Climbing New Zealand Paddling Parenting Risk The Big Trip

Climbing the Walls: How Parenting Should Be?

Written by Stuart Wickes

Climbing the Walls

From:      Stuart
Date:       6th March 2005
Subject:  Climbing the Walls: How Parenting Should Be
Place:      National Park, North Island, New Zealand

Safety first?

“Mum, mum, we’re family on a boat,” shouted Matthew as he steered our ageing pedalo on a crash course towards his mum.

“So why are we still pedalling then?” replied Kirstie as her peeling yellow craft span around in circles with Cameron at the helm.

We had hired the boats from a large man who was very concerned for our safety.

“You’re not over 90kg are you?” he asked before agreeing to the rental, “cos I had a load of heffas here yesterday and they nearly sunk them. Had to put that sign up for health and safety you know.”

He pointed to a freshly chalked sign, “MAXIMUM WEIGHT 90KG.”

We assured him we were safely within the limit so he stuck some old life jackets on us and pushed us out to pedal old tin boats around busy, shark infested Akaroa harbour. We had a happy half hour and resolved to continue our water based adventures later in the trip but without pedals.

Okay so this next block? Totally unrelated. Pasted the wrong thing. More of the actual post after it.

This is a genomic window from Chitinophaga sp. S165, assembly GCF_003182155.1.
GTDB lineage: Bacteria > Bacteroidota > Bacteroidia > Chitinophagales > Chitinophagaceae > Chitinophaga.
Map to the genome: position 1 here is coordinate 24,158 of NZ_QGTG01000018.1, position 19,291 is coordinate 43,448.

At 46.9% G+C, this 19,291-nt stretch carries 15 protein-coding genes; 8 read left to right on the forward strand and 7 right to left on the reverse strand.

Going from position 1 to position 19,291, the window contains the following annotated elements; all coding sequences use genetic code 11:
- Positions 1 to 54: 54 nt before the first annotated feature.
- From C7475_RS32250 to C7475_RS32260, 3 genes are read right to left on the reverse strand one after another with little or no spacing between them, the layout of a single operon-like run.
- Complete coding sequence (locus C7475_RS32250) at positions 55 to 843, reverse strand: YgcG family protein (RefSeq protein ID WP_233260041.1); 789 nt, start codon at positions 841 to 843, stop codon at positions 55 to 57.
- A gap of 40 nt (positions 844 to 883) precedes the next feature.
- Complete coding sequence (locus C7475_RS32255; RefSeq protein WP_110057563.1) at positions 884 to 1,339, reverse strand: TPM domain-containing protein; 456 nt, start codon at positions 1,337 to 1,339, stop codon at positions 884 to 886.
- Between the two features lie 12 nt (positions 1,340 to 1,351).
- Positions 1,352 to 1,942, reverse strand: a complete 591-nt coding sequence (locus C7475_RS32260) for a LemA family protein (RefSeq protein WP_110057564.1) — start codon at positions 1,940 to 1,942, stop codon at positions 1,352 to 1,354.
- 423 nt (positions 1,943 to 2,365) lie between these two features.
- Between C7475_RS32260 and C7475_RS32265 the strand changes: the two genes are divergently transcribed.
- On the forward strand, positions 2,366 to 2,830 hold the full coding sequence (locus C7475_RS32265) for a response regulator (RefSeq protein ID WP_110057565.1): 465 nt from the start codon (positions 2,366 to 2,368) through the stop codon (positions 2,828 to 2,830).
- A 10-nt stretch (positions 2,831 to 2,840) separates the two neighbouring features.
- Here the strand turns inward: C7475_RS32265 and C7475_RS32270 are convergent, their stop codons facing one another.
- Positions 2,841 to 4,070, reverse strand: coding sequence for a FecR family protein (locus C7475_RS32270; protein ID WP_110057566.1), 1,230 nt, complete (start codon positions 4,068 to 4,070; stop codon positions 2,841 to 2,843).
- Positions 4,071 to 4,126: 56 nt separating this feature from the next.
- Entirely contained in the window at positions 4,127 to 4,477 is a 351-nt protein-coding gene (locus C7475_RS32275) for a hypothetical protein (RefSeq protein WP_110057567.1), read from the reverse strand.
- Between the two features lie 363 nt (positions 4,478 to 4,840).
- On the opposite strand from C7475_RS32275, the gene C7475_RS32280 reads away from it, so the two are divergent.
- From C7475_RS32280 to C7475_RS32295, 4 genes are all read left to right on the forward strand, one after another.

Paddling on Lake Rotoiti in Nelson Lakes National Park

Paddling on Lake Rotoiti in Nelson Lakes National Park

You’re too young for adventure

“No sorry, 12 is our minimum age.”

“No, I’m afraid we can’t. Not with children so young.”

“No, we can’t help you if you have under 5’s.”

It was like we’d developed some kind of disease. Nobody wanted to deal with us. Because of the children. Even here, in the land of adventure, it seems young children can be a barrier to participation in some kinds of outdoor activities.

After 16 weeks of pedalling, Kirstie and I were keen to get back on the water and hatched a plan to take a few days out to drift, paddle and camp along a safe and gentle river. Back at home we’d taken the boys out on stretches of canals, lakes and rivers in our time-share Canadian canoe so figured it would be possible here. But all the outfitters and guides we contacted either thought we were crazy or said they would love to help but couldn’t. The rules, restrictions and excuses were endless.